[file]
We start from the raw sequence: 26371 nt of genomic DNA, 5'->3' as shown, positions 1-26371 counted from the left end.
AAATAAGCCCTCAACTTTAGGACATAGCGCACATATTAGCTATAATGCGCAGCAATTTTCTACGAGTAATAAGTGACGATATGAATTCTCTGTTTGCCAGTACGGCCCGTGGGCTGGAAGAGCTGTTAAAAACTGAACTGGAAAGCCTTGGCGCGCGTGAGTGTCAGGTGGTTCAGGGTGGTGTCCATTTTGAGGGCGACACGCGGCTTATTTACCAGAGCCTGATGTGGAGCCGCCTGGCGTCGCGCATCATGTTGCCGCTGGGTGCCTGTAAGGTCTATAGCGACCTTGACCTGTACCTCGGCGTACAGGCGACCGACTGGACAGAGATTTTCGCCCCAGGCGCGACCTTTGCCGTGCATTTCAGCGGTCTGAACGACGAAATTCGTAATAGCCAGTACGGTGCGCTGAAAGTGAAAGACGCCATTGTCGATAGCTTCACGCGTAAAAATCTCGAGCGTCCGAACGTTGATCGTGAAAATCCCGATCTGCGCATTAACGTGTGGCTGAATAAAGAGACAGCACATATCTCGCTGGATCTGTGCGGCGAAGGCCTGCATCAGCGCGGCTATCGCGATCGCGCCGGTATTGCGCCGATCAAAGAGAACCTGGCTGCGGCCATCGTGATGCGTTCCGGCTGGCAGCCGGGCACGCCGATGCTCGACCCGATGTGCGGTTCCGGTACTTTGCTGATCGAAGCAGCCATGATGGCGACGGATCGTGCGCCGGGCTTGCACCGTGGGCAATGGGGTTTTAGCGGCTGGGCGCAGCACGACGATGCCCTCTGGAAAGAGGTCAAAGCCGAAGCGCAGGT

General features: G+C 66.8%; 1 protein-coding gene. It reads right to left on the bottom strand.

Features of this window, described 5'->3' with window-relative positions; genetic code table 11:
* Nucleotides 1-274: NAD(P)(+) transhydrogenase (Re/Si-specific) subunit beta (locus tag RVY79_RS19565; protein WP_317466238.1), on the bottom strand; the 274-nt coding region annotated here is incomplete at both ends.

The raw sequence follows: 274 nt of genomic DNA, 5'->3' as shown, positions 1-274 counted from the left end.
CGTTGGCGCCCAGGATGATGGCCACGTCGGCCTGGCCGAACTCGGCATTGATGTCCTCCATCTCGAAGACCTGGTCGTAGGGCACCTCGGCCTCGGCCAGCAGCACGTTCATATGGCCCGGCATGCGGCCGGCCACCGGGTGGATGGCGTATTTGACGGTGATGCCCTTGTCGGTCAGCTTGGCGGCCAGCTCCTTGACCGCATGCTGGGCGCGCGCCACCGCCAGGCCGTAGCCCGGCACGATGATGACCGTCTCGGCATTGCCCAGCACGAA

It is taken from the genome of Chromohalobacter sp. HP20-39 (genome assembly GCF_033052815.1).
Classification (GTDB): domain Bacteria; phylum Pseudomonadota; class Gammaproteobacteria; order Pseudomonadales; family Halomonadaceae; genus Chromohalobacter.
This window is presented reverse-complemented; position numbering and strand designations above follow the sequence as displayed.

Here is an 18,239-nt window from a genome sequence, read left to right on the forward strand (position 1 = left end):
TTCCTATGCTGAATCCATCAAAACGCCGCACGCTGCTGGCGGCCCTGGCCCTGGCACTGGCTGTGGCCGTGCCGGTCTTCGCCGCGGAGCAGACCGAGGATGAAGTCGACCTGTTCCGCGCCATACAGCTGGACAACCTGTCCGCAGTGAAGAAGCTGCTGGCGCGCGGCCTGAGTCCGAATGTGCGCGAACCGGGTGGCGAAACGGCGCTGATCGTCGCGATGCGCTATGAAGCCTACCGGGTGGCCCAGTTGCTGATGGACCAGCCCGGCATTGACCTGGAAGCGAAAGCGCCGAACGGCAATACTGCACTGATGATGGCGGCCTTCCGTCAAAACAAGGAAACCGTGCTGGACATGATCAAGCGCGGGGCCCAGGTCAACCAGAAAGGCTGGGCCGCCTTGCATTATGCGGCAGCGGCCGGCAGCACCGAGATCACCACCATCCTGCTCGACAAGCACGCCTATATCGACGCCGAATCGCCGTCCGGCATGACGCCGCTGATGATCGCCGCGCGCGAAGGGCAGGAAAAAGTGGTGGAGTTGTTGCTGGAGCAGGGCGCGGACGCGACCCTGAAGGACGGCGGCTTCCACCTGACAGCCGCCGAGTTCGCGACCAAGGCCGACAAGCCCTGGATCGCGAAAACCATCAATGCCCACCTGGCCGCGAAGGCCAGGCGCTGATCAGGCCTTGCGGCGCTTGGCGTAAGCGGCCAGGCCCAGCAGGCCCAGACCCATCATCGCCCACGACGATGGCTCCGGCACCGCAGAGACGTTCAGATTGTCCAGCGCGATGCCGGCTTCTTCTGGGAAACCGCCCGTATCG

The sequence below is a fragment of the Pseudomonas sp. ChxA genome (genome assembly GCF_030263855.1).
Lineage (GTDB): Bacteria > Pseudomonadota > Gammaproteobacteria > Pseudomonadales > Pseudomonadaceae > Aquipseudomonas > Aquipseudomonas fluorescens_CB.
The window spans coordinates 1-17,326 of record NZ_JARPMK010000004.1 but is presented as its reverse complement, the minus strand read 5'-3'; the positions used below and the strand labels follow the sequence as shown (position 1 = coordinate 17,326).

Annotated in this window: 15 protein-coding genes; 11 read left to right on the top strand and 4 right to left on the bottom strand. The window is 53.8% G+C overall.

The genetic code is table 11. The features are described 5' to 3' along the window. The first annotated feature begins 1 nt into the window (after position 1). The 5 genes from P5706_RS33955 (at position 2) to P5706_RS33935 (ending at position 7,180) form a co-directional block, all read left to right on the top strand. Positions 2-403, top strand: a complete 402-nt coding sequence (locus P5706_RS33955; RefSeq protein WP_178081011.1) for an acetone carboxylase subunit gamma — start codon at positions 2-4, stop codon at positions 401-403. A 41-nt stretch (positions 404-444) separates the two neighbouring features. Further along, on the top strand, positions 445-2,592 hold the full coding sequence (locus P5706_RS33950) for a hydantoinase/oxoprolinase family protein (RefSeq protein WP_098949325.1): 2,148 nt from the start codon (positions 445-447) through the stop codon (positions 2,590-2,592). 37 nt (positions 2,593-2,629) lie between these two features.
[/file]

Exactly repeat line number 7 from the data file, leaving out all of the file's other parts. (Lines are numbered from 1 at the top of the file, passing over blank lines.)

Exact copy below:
CGTTGGCGCCCAGGATGATGGCCACGTCGGCCTGGCCGAACTCGGCATTGATGTCCTCCATCTCGAAGACCTGGTCGTAGGGCACCTCGGCCTCGGCCAGCAGCACGTTCATATGGCCCGGCATGCGGCCGGCCACCGGGTGGATGGCGTATTTGACGGTGATGCCCTTGTCGGTCAGCTTGGCGGCCAGCTCCTTGACCGCATGCTGGGCGCGCGCCACCGCCAGGCCGTAGCCCGGCACGATGATGACCGTCTCGGCATTGCCCAGCACGAA